Court's Stance on Searches Evolves

Court's Stance on Searches Evolves
Posted by CN Staff on June 28, 2002 at 11:36:15 PT
By Neil A. Lewis
Source: New York Times 
It was not until 1985 that students had any rights to be free of random searches in public schools. Principals and teachers were thought of as surrogate parents, and thus could legally order a student to open a locker or turn out a backpack, even if there was no reason to suspect a problem.But the Supreme Court ruled that year that school administrators were not really in loco parentis or acting in place of parents. The school staff members were, in fact, agents of the government, the court said, and were bound by the constitution's limits against intrusive and unreasonable searches. 
The court's view has evolved over the years, and the reasoning behind today's ruling all but restores the situation to what it was before 1985, with school officials able to conduct random searches of students to maintain order.The 5-to-4 decision today upheld the right of the Pottawatamie School board in Tecumseh, Okla., to conduct random drug tests on any student who is involved in an extracurricular activity, estimated to be the majority of the school population.The ruling was an extension of a 1995 case in which the court first substantially increased the authority of school officials to conduct searches. At that time, it said student athletes could be randomly tested for drugs. Today's ruling explicitly expanded those who are covered from the likes of the football and tennis teams to those who belong to the Spanish Club and the school's Future Farmers of America chapter.Legal scholars and even some of the justices said the logic behind the expansion almost certainly meant that officials may now, without running afoul of the constitution, randomly search any student.Prof. Yale Kamisar, of the Michigan and San Diego University law schools, said the reasoning of the five-member majority meant that there was little question that a program of testing all students would be approved by the court.During the oral argument in the case in March, Justice David J. Souter said that any decision extending drug testing to those involved in extracurricular activities would inevitably allow the testing to be schoolwide.Surveys have shown that about 5 percent of schools nationwide have performed drug tests on student athletes and an additional 2 percent have been testing students involved in other extracurricular activities.It was unclear whether many school districts would now put programs in place. "Schools now have the go ahead to do this, but many won't because it is so costly," said Michael Carr, spokesman for the National Association of Secondary School Principals. He said that drug testing kits typically cost $30 to $60 per individual.His greater worry, Mr. Carr added, is that students who use drugs will now avoid extracurricular activities.Edwin Darden, a senior staff attorney for National School Boards Association which sought the authority for increased testing, said, "This is not the kind of thing that will become a standard among school districts."Mr. Darden also cited the cost of drug testing as an inhibiting factor. He praised the ruling, saying, "There doesn't have to be a full-scale drug abuse problem. What that says is you can preemptively and penetratively act against drugs and it gives the local community the right to make that decision." Graham Boyd of the American Civil Liberties Union, who had argued against the searches before the Supreme Court, said, "Every available study demonstrates that the single best way to prevent drug use among students is to engage them in extracurricular activities." Mr. Boyd said he hoped that "school boards will follow the advice and pediatricians and other experts by sticking to solutions that work."One group delighted by the ruling was the Drug and Alcohol Industry Association, which expects a surge in testing among the nation's schools. The association, a coalition of private drug-testing companies, had already scheduled a workshop in Washington on July 18 for school board members and principals on how to use dug-testing programs."We've heard from a lot of school people who wanted to put testing programs in place but were waiting to see how the court ruled in this case," said Laura E. Shelton, the association's executive director."We are so excited to be able to present this much-needed information to testing and education professionals. Drug and alcohol testing has shown to be a very effective means of deterring drug use, and the nation's children need to live healthy and drug and alcohol free lives."Source: New York Times (NY)Author: Neil A. Lewis Published: June 28, 2002Copyright: 2002 The New York Times Company Contact: letters Website: Related Articles & Web Site:ACLU The Drug War Invades The Chess Club Tests Backed for Broader Pool of Students Expands School Drug Tests Court Okays Random Drug Testing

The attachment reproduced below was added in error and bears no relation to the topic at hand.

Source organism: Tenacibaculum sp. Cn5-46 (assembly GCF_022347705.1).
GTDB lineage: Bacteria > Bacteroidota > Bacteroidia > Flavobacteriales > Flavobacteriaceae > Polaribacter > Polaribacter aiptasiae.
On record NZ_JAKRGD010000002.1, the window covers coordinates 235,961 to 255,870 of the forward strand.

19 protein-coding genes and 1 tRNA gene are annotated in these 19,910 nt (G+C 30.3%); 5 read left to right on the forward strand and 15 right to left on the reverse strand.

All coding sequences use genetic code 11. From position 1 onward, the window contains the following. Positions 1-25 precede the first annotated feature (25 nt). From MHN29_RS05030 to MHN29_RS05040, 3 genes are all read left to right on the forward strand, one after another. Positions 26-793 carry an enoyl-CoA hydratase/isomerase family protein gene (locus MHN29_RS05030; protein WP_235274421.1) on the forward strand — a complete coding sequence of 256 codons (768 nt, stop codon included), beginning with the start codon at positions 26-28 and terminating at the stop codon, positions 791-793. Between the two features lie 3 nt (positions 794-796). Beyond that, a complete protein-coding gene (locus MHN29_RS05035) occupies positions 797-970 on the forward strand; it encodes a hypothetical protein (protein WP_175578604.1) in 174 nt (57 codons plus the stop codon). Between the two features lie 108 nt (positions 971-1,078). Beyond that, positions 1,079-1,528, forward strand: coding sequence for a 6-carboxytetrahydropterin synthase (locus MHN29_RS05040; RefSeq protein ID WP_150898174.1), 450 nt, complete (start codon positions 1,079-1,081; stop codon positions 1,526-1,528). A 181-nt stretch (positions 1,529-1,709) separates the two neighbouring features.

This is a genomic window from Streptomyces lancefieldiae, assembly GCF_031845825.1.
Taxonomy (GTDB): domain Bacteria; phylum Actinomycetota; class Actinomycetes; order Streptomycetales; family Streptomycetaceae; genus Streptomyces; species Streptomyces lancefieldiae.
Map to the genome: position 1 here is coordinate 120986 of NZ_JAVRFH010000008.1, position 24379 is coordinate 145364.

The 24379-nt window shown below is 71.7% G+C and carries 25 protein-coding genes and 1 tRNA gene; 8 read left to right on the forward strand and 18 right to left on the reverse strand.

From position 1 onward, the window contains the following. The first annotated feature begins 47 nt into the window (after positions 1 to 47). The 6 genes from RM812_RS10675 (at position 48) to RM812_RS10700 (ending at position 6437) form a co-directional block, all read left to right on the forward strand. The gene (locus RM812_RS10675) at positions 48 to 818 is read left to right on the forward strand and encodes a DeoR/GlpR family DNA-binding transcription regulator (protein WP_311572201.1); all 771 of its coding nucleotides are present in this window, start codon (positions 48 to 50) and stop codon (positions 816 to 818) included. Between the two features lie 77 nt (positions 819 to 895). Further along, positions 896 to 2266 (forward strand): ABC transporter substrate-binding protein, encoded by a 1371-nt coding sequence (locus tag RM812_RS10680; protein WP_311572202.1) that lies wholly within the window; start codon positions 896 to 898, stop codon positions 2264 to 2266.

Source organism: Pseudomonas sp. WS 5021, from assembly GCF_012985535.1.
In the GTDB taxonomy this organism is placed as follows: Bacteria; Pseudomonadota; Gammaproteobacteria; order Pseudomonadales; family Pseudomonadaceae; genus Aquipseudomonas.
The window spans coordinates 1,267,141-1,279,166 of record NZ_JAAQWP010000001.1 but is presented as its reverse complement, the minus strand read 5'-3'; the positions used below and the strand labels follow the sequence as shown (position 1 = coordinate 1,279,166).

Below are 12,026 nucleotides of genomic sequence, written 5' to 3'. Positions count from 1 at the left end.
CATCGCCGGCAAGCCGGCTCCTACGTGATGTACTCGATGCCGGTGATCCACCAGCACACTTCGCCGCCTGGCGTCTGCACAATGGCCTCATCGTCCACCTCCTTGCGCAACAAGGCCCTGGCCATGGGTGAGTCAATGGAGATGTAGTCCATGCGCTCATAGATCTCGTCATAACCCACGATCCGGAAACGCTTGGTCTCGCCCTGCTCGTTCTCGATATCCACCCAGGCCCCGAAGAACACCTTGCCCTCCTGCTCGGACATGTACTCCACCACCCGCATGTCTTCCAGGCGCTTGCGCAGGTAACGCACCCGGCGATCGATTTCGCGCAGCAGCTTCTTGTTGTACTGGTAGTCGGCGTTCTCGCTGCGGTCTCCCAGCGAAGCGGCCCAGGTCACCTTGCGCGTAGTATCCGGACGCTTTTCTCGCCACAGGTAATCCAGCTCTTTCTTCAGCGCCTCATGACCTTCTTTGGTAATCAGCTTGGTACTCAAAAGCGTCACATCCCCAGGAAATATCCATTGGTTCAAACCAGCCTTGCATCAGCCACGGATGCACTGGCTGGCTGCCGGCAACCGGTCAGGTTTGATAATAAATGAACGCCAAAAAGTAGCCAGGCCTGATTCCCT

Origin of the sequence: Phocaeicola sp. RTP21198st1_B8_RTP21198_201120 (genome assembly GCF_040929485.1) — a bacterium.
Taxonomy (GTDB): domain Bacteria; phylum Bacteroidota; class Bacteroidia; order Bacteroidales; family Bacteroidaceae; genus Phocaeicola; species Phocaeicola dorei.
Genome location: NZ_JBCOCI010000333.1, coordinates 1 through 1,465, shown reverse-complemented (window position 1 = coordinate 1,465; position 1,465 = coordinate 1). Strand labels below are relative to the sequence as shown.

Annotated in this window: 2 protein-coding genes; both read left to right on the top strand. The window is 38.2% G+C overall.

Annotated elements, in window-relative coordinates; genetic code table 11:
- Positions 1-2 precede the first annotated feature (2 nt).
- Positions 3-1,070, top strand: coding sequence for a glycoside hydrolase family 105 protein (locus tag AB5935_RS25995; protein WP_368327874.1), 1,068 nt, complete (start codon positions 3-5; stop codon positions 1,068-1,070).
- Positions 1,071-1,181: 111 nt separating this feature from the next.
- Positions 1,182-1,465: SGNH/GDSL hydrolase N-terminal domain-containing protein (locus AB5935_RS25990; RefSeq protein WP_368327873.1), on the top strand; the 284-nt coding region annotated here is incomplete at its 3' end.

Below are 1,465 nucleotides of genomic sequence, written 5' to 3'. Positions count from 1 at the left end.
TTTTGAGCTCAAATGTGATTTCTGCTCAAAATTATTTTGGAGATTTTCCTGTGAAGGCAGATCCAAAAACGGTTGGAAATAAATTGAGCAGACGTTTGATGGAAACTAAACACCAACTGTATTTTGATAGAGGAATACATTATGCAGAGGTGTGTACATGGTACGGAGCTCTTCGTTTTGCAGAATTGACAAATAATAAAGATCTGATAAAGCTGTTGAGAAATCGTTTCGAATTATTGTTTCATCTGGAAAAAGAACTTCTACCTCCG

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Comment #1 posted by lilgrasshoppah on June 29, 2002 at 06:07:45 PT:
This has been said before, but I'll say it again..
This ruling declares open season on America's children. More then ever, they are the prey of sexual deviants.The rage I feel (not to mention disgust) knows no boundry, nor mode of expression, except to greet obscenity with obscenity.
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